PARTIES OUTLINE EDUCATION POLICIES

ALP

Ryan Park
Shadow Minister for Education and Training
Shadow Minister for the Illawarra

Shadow Minister for Education and Training Ryan Park

Saving TAFE

Since 2011, the Liberal/National Government has cut $1.7 billion from education and training, sacked 1100 TAFE teachers and support staff, cut TAFE courses and slashed class contact times and drastically increased student fees by up to thousands of dollars. In 2015 alone, fees have risen significantly, with 40 per cent of students being slugged an extra $500 to $1500 for courses.

Quality education and training is the key to a better job, a better career and a better life — that’s why Labor is committed to investing in skills and training and ensuring we have a fair and equitable TAFE system.

A Labor Government will invest an additional $100 million to help make TAFE affordable and accessible for everyone in NSW by winding back the privatisation of TAFE and stopping the course cuts and fee hikes. The funding will also allow TAFE institutes to reinstate vital courses which have been cut, and restore support services for students.

We have committed that within the first term of Government we will:

  • abolish the Liberals’ ‘Smart and Skilled’ privatisation program;
  • reverse the Baird Government’s TAFE fee hikes;
  • guarantee funding to TAFE by capping the amount of public funds that can be contestable by private operators at 30 per cent; and
  • commission a review of education and training post-Year 10.

Protecting the Gonski agreement

The Gonski reforms are the finest educational blueprint this country has ever seen. It was Labor who designed the reforms — and it is NSW Labor who is determined to see every dollar delivered for NSW students.

I am proud to belong to the political party that pledged to transform the way we funded schools to ensure the focus was on those who needed it most.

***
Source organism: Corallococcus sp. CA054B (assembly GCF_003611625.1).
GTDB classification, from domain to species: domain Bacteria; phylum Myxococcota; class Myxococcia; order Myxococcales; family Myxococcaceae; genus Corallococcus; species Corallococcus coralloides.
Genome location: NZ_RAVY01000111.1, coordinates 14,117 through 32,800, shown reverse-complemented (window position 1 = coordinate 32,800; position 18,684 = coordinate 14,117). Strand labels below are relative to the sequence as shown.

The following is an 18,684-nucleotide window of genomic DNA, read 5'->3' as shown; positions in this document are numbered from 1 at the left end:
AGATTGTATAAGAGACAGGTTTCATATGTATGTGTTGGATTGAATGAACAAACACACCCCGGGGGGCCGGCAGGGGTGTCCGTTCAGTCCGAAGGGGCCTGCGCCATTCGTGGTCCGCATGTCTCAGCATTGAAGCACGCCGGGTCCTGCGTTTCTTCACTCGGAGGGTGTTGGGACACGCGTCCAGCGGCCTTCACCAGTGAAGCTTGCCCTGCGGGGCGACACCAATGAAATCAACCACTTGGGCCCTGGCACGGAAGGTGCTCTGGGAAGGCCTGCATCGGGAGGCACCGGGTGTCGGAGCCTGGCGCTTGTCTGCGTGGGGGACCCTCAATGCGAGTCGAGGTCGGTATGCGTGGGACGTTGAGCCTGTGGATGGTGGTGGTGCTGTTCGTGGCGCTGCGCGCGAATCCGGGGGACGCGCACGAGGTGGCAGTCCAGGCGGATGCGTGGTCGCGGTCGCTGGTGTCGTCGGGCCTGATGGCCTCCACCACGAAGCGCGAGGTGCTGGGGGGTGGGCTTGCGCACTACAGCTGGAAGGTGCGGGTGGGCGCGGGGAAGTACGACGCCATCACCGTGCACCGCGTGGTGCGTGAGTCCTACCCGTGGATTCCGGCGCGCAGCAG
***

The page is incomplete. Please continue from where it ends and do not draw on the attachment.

This Government hasn’t stood up to Tony Abbott — but Labor will. Gonski was never a four-year program. The big gains come in those fifth and six years of the agreement. The next Labor Government is determined to ensure one of our first acts is a formal delegation to Canberra to put pressure on Christopher Pyne to honour the deal.

Labor is determined to support our most vulnerable children and those with special educational needs. We will continue to invest heavily in support teachers as well as reinstate disability support funding for the TAFE sector.

The roll out of the full six years of Gonski funding is a critical way we can ensure students with special educational needs get the resources and funding they need to achieve the outcomes they deserve.

Building 21st century learning spaces

Labor will invest over $1 billion extra in additional school and educational infrastructure to meet the expectations of teachers, parents and students across our NSW schools and TAFE colleges.

This will include new schools in growth areas across NSW as well as upgrades to existing facilities and classrooms for the benefit of our young people.

A Labor Government will dedicate an additional $100 million to replace ageing demountable classrooms across NSW with permanent, air-conditioned classrooms - to give our students the world-class facilities they deserve.

Our school facilities should reflect the high priority we place on education. Under a Labor Government, the schools with the oldest and highest number of demountables will receive priority through Labor’s additional $100 million.

Valuing and supporting teachers

Labor understands that the work demands of our teachers are changing. That is why by restoring a strong Industrial Relations Commission, we will enable public education teachers to run a work value case for the next new Salaries and Conditions Award, making sure future negotiations are carried out in an informed way that reflects the challenges of modern day teaching.

At the beginning of this term of government, the Coalition announced what they call ‘Local Schools, Local Decisions’.